Project: Seven World Trade Center
Lighting Design: Cline Bettridge Bernstein Lighting Design
Architect: Skidmore Owings and Merrill / James Carpenter Design Associates
Client: Silverstein Properties
Technical obstacles were overcome to find an ingenious and artistic way to hide 80’ of transformer vaults at the base of the building. A glimmering light and stainless steel screen wall with embedded white and blue LEDs, has a cutout that exposes a light cube in the lobby that changes from violet to light blue and then darker blue as the evening progresses. As people pass by the podium light wall, their movements are captured and shadowed by way of a strip of blue light.
“From its genesis, 7 WTC was an extraordinary experience requiring a rare level of collaboration between the architects, designers, client and manufacturers. The team was always very conscious of the profound responsibility that went into erecting the first building on the post 9/11 site and was dedicated to ensuring its significance, beauty, and reverence. “ —Francesca Bettridge, lighting designer
“The lighting takes a blank and forbidding wall and turns it into an interactive sculpture.”
—Joan Blumenfeld, juror
Project: Illumination of the Coney Island Parachute Jump, Brooklyn, NY
Lighting Design: Leni Schwendinger Light Projects
Owner: New York City Department of Parks & Recreation
Project Partnership: Brooklyn Borough President Marty Markowitz’s Office, New York City Department of Parks and Recreation, New York City Economic Development Corporation
The lighting scheme was designed to evoke the thrill of the famous amusement ride. Through rhythm and color, floodlights and LEDs appear to dance in six unique computer programmed sequences designed for different occasions throughout the year. Seen from a distance, the omni-directional tower, illuminated 365 days a year, is a beacon for the redevelopment of the area.
“All of my exterior projects include dusk-to-dawn work in wind and weather. For the Coney Island Parachute Jump, the design team spent long, thrilling nights by the ocean side programming luminous sequences against a black sky. I am honored to have contributed to the Coney Island after dark experience, and to Brooklyn’s overall identity.” —Leni Schwendinger, lighting designer
“Wow! Which is really what Coney Island was all about!” —Shawn Sullivan, juror
Project: Minneapolis Central Library Children's Reading Room
Lighting Design: Cline Bettridge Bernstein Lighting Design
Architect: Pelli Clarke Pelli Architects / Architectural Alliance Project Owner
A theme of transparency, openness, and light defines the new library in a city known for its gray days and cold winters. For the children’s library, a linear ceiling element was reworked into a radial pattern that created a canopy over the space. Wooden tree-like structures with color changing LEDs hidden in their branches add touch playfulness.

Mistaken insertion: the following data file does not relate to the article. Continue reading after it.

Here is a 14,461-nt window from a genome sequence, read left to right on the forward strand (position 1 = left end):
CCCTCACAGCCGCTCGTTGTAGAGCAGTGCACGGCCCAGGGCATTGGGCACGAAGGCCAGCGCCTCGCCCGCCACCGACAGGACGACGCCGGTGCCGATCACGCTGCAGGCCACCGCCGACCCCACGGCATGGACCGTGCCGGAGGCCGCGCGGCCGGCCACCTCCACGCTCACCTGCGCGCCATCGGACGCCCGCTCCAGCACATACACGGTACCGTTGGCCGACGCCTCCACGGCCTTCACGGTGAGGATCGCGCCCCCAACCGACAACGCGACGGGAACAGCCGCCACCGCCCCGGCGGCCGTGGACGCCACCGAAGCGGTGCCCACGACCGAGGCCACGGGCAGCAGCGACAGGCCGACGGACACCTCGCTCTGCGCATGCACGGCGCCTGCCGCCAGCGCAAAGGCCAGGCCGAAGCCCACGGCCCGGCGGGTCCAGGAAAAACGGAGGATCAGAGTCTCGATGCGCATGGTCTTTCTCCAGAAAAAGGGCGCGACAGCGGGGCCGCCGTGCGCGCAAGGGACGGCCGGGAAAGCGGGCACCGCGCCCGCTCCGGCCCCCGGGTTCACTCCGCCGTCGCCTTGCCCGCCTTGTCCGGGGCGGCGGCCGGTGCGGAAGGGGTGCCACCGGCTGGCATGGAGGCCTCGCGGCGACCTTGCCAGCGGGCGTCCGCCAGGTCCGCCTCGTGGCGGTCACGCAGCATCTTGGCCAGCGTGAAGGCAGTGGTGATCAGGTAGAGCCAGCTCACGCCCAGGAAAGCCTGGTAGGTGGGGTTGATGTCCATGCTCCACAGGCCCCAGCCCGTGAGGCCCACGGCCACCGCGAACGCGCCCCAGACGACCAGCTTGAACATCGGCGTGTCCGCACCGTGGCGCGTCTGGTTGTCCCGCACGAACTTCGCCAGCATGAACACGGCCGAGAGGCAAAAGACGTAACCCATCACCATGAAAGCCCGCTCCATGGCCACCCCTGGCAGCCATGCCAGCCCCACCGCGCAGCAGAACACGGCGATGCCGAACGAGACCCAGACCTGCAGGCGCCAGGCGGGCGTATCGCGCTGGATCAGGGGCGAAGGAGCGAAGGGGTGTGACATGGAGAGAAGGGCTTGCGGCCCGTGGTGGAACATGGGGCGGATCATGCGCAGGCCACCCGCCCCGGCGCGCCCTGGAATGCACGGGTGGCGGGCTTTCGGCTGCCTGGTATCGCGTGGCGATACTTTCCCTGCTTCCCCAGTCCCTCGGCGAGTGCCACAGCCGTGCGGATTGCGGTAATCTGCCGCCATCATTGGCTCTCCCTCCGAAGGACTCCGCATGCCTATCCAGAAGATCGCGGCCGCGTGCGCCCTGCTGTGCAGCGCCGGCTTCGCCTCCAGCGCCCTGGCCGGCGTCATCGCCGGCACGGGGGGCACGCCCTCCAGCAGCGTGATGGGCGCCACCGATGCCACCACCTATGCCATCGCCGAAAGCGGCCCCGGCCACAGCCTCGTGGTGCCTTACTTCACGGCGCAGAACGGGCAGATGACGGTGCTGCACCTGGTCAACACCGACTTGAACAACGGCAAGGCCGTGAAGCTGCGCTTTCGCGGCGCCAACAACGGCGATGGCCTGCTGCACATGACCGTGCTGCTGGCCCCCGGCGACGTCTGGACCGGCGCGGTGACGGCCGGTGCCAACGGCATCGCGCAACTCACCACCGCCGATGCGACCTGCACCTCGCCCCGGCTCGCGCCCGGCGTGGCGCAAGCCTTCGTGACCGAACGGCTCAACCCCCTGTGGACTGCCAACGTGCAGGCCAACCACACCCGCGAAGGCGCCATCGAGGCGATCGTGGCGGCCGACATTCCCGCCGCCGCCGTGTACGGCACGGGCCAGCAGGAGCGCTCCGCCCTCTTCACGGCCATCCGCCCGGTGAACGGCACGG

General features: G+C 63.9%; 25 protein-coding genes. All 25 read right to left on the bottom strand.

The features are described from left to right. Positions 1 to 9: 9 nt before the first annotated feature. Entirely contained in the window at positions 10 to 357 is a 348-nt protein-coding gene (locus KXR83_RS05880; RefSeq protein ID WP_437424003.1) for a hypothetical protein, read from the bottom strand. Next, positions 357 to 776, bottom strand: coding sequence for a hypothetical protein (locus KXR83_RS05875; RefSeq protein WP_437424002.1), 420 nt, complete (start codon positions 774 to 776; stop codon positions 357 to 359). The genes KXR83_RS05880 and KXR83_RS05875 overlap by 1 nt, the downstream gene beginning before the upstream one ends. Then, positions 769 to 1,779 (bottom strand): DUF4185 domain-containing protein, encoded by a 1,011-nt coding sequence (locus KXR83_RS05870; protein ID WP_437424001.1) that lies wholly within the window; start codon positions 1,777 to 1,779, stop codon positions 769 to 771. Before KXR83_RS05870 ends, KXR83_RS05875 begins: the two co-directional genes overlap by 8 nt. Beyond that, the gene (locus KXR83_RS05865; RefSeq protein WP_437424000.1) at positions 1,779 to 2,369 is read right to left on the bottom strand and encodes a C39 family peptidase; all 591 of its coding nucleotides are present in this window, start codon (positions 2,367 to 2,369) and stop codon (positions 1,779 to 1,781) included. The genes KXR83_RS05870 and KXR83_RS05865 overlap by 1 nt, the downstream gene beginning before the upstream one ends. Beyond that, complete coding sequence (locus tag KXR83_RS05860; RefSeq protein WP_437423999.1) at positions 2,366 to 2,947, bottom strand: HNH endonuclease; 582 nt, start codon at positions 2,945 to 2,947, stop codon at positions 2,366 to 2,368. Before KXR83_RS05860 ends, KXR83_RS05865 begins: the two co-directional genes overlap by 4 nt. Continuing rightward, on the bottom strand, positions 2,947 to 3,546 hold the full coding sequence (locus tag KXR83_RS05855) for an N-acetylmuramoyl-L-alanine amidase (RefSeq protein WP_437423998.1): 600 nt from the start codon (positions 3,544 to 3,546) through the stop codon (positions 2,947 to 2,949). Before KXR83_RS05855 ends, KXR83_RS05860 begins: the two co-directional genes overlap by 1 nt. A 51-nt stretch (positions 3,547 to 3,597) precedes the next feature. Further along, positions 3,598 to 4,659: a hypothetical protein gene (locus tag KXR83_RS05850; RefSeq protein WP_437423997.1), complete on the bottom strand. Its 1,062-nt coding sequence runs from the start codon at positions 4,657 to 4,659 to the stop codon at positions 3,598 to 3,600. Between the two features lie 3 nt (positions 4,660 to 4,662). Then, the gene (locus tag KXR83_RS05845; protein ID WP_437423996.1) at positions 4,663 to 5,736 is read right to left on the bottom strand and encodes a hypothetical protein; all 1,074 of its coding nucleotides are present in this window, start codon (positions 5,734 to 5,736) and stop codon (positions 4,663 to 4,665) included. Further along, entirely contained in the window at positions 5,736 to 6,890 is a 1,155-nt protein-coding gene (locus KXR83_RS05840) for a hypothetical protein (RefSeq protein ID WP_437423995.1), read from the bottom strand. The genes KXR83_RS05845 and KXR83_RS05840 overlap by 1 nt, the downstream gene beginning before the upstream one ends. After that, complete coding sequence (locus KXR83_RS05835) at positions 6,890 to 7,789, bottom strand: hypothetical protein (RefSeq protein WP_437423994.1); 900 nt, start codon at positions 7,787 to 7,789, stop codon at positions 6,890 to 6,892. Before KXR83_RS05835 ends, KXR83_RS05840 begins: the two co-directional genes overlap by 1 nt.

“The library is certainly one of the most beautiful projects I have worked on. What struck me most was how thrilled the public was with the building from the instant they stepped through the doors. They genuinely embraced the space as their own. As a designer, I could expect no greater reward.” —Francesca Bettridge, lighting designer
“It glows from inside out giving it a glorious welcoming street presence in this northing city known for its long days. The interior is no less warm and inviting due to its superb lighting.” —William Menking, juror
Citation for Daylighting
Project: Museo de Arte de Ponce, Puerto Rico
Lighting Design: Tanteri + Associates
Architect: Luis Gutierrez Architects
Client: Museo de Arte de Ponce
As part of the renovation of Edward Durrell Stone’s 1965 building, one of the finest sunlit museums in the world, redesigned skylight frames with a custom translucent glazing unit and fluorescent uplighting that respects the original design and provides diffused UV-free sunlight at half the previous light levels. It performs so well electric light is not required during most of the museum's operational hours.
“Our work required that we carefully address conservation issues. At the same time, we wanted to retain the viewing experience of the collection and building itself, of which the unique characteristics of sunlight was so much an established part. Although our initial thought was to take the museum out of the sun, what we came to realize was that we couldn’t take sunlight out of this museum—it was what gave it its life.” —Matthew Tanteri, lighting designer, daylighting consultant
“The sculpting of daylight in this project really stands out and is so often overlooked as a source for effect and theatricality.” —Shawn Sullivan, juror
Project: 21C Museum Hotel, Lexington, KY
Lighting Design: Renfro Design Group
Architect: Deborah Berke & Partners Architects; K. Norman Berry Associates
Client: 21C Museum Hotel
This combination boutique hotel, restaurant, and museum exhibits 21st-century art. It was carved from five adjacent 19th-century buildings on historic Main Street. The lighting is discreet and flexible, focusing attention on the changing exhibitions displayed throughout the hotel.